What do you see when you gaze into the rippling, babbling, lush-and-beefy orange pectoral muscles of Carlos Alvarez?
Earlier this week, when Miami New Times broke the story of his participation (and victory!) in a bodybuilding competition last November, I was hypnotized by the former, infamously recalled mayor of Miami-Dade County and his Herculean torso. His mountainous bulges, his Cheetos-hued spray tan, and the fading tribal tattoo beneath it on his right upper arm — along with sundry anatomical details that we don’t have enough space to unpack — projected a psychic aura both stunningly bizarre and archetypically Miami.
With his palm-tree trunk thighs, Popeye biceps, and itty-bitty head symmetrically aligned with his teeny-weeny black Speedo, Alvarez resembled the exaggerative, distorted superheroes made typical by ’90s comic book illustrators like Rob Liefeld.
The novelty of bodybuilding does not outweigh that of any of the myriad, arbitrary, lifestyle-consuming ways people choose to spend their time and money. But the potent signification of a deposed mayor coming out of a two-year exile to enter — and win, no less — a bodybuilding contest, is, at the very least, extraordinarily notable. It also falls somewhere on the glorious-and-ambiguous spectrum bookended by that which is Seriously Depressing, and that which is Hilariously Surreal.
That novelty becomes even more pronounced when the spectacle is integrated into the larger, ridiculous Scarface vs. Scarface saga that pitted Old Miami politickin’ — the mayor, his cronies, his Marlins Park – against automobile mogul and football-team collector Norman Braman’s Bolivarian, history-seizing, independent agitation of the public against Alvarez. When a referendum finally made it on a ballot, and the city held a special election, 90 percent of the vote was in favor of sending the mayor to the chopping block. It was the second largest election recount in the history of the United States. And all it took was a million-dollar campaign from a man who used to own the Philadelphia Eagles.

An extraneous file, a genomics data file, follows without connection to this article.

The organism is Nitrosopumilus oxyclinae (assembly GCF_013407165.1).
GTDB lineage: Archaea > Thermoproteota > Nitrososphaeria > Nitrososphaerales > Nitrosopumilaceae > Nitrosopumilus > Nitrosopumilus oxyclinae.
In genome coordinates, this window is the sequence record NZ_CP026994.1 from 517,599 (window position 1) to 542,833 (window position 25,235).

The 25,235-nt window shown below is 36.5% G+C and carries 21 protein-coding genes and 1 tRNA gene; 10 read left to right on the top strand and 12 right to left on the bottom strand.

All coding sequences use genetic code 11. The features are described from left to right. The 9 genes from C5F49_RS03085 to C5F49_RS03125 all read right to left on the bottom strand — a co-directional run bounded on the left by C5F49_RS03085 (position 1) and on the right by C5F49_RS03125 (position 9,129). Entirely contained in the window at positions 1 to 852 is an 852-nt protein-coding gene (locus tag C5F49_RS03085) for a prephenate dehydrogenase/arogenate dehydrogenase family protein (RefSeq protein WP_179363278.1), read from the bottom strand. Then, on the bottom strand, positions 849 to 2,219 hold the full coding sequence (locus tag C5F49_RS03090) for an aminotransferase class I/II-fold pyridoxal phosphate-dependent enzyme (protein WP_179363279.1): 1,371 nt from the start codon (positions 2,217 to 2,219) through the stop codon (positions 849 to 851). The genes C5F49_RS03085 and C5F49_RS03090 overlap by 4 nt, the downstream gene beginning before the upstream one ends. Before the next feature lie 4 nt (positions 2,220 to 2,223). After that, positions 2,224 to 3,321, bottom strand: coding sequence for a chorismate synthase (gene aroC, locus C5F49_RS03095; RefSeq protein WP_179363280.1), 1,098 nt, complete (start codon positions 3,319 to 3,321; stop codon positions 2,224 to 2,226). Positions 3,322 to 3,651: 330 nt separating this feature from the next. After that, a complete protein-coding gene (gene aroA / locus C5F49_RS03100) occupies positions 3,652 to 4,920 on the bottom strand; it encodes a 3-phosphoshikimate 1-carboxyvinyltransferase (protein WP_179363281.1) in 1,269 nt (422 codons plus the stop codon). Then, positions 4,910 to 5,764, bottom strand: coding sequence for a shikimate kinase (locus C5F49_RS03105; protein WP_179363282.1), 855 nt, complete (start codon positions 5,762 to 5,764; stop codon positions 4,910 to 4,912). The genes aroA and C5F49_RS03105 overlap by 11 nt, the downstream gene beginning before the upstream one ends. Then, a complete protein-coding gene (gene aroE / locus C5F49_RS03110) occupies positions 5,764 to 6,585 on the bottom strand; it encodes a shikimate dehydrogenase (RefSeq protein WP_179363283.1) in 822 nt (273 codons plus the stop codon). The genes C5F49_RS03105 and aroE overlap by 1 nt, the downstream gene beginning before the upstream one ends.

But novelty is entertainment. I was experiencing shock. I was experiencing The Uncanny.
Sigmund Freud developed the psychological concept Das Unheimliche (“the opposite of what is familiar”) to fit within his (infinitely-flawed) school of psychoanalysis as an explosive collision between opposing subconscious forces.
According to Siggy, we experience The Uncanny when we encounter stimulus that reminds our active, daily-consciousness of the savagely impulsive, ragefully murderous, sexually deviant gimp-in-a-mask, freak-a-leak movie marathon that is perpetually screening in the human mind’s most repressed underground movie theaters (Imagine how sticky the floors are.). Our psyche’s Secret Police rush onto the scene and display little hesitation to whip out their batons and beat every sordid thought into guilty submission.
Of course, none of this is perceptible. The only manifestation of the psychic battleground Freud describes is a lightheaded tingle, goosebumps, or some other deep-rooted response to an eerie experience of strikingly alien strangeness mashed right up against primordial familiarity.
It was in the course of visually dissecting this mass of obsessively cultivated muscle that I found I could not escape that contradictory sensation. A former police chief and twice-elected mayor was disgraced in public by a millionaire, was completely invisible for two years, and then made his valiant return as a one-man Hans and Franz. By most rubrics, that would qualify as strange.
On a more subtle-psychic plane of knowledge and belief, a multidimensional history of the county that deposed him sprung forth from Alvarez’s six-pack-adorned solar plexus.
The first dimension is obvious. Our mighty legacy of partying, fashion, and pornography, and more recently established signifiers like LeBron James, the South Beach season of the Jersey Shore, and Ultra Music Festival, has made us synonymous with vanity, an extreme focus on body image and an addiction to attention, positive or negative.
The Magic City story is perfectly encapsulated by the subhead The Miami Herald ran with its coverage of our former mayor’s totally buff new look: “After almost two years of seclusion, recalled Miami-Dade Mayor Carlos Alvarez is back in the spotlight as an amateur bodybuilding champion.”
There has not been a better representation of this city’s perpetual machismo peacock complex since Tony Montana met his doom in a coked-up blaze of inglorious egocentricity and perverse grandiosity. And as the “Carlos Alvarez: Body Builder” meme regurgitates its way around the internet, I wonder if Dade County itself looks proportionally ridiculous. Again.
The perpetual lust for notoriety overlaps with Miami’s self-obsession, most commonly expressed in an omnipresent skittish neurosis that demands constant affirmation that Our Towne stacks up to its peer metropolises around the country.
Miami’s obsession with itself stems from its isolation. It comes into play at every juncture: People come here for vacation, to get away, to smuggle drugs, to get off drugs, to seek political asylum, to die, and so on. The place we call “Here” is known all over the world as “There.” It’s somewhere else. If you keep something in isolation long enough, its behavior will become increasingly idiosyncratic, its bronzed muscles flexing for anyone who will look. Desperation will be all people see, but at least they’re looking, right?
–By Matt Preira